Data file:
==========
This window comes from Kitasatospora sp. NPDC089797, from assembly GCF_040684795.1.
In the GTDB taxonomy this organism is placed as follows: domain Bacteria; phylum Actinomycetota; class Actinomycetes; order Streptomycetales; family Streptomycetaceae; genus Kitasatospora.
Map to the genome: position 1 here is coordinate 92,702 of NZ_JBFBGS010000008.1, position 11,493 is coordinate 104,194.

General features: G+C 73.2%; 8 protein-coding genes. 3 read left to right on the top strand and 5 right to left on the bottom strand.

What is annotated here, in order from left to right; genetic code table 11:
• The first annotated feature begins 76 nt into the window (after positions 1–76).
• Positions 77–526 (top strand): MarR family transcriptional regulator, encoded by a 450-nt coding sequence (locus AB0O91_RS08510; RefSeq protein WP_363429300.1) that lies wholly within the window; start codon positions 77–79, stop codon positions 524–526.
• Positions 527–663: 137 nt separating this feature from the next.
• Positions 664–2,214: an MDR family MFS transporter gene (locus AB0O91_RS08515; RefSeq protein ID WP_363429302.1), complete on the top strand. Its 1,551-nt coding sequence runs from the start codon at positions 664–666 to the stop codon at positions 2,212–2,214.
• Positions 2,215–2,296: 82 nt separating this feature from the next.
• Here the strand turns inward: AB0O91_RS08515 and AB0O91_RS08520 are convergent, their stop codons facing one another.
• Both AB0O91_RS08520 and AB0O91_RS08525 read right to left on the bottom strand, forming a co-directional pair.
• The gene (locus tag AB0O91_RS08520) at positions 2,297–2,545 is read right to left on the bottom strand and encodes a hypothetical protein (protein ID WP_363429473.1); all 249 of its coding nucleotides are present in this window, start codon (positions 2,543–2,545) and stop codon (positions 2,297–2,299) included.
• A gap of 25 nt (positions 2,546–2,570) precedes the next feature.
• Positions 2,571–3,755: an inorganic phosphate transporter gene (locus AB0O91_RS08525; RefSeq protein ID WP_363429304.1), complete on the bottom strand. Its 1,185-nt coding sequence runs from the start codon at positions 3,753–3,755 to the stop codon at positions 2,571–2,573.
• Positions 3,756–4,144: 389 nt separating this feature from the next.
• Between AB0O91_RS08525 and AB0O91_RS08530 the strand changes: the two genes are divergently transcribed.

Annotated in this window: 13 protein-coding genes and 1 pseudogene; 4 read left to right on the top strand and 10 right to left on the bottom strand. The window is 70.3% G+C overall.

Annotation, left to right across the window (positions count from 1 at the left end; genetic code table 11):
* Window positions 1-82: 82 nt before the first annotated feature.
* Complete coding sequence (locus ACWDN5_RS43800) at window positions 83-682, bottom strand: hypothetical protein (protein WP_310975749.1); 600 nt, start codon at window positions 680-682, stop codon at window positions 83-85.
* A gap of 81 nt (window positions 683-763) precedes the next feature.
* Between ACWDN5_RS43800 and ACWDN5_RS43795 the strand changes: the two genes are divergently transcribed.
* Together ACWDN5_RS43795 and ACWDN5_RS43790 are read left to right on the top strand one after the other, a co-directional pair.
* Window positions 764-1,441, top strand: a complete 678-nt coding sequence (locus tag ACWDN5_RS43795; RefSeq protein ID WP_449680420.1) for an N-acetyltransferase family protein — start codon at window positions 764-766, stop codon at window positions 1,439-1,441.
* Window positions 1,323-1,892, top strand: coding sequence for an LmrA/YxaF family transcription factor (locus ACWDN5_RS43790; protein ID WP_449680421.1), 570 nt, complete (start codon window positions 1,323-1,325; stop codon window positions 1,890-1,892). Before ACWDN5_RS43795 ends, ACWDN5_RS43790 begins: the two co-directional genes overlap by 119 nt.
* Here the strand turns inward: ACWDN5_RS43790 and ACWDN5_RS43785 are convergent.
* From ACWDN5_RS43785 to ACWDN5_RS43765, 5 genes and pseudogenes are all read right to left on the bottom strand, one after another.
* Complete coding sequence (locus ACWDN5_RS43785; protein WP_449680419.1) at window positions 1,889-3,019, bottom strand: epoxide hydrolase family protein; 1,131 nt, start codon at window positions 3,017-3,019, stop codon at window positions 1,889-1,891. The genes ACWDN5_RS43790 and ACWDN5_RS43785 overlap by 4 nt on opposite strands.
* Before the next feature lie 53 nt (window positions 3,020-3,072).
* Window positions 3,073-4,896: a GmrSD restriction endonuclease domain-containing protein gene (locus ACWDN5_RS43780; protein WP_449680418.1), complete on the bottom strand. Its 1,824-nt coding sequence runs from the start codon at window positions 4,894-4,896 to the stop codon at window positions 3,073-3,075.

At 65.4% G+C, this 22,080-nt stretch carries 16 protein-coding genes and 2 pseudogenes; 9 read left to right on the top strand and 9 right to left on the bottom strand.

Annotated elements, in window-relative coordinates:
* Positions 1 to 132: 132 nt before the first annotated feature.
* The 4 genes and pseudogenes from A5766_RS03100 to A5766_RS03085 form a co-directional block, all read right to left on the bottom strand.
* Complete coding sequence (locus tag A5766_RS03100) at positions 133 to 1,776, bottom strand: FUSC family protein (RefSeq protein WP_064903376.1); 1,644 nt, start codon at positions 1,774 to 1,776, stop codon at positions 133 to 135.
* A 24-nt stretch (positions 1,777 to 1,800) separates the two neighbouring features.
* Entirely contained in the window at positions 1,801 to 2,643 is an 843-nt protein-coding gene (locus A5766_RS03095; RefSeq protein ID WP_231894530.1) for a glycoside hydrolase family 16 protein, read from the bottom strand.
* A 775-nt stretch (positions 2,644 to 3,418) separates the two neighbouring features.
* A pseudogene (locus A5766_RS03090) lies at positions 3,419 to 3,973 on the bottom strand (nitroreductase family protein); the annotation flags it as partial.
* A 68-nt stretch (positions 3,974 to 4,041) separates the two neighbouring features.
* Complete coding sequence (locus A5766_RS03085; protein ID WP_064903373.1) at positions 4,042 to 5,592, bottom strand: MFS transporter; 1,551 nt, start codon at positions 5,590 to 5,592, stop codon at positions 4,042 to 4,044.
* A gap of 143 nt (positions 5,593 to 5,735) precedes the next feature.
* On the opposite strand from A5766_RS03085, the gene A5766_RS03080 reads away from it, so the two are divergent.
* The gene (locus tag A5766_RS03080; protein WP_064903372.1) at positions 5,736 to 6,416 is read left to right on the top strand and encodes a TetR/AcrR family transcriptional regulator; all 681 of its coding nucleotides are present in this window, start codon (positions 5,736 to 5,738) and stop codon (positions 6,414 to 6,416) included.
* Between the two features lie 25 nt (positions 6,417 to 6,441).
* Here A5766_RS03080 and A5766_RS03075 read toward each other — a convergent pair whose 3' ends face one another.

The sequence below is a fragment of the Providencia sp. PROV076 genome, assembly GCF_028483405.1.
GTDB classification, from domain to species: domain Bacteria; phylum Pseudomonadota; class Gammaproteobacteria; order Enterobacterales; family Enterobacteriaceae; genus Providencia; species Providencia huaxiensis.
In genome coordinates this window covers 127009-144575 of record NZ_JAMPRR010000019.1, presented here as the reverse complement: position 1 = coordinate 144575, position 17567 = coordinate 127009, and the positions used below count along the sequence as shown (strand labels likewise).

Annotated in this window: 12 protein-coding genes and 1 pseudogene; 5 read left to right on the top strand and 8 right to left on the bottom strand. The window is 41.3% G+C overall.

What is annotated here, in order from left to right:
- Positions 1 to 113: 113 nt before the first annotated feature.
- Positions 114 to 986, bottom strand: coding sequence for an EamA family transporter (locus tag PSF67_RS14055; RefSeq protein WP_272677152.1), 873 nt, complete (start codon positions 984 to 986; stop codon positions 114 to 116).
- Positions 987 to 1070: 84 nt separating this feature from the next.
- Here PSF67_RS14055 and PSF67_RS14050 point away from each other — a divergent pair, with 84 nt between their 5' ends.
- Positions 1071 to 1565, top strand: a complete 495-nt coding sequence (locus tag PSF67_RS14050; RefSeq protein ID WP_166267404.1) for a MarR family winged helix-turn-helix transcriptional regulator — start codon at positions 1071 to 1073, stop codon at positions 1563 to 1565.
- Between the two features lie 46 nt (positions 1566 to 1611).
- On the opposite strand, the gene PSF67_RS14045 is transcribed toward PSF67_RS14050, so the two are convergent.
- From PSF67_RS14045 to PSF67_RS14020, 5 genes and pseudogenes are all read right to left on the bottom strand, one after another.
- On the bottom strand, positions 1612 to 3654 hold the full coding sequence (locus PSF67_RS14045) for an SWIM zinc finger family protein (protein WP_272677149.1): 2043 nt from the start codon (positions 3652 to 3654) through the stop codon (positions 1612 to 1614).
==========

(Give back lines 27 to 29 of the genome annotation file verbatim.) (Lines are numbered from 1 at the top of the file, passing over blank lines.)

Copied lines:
* Here the strand turns inward: ACWDN5_RS43790 and ACWDN5_RS43785 are convergent.
* From ACWDN5_RS43785 to ACWDN5_RS43765, 5 genes and pseudogenes are all read right to left on the bottom strand, one after another.
* Complete coding sequence (locus ACWDN5_RS43785; protein WP_449680419.1) at window positions 1,889-3,019, bottom strand: epoxide hydrolase family protein; 1,131 nt, start codon at window positions 3,017-3,019, stop codon at window positions 1,889-1,891. The genes ACWDN5_RS43790 and ACWDN5_RS43785 overlap by 4 nt on opposite strands.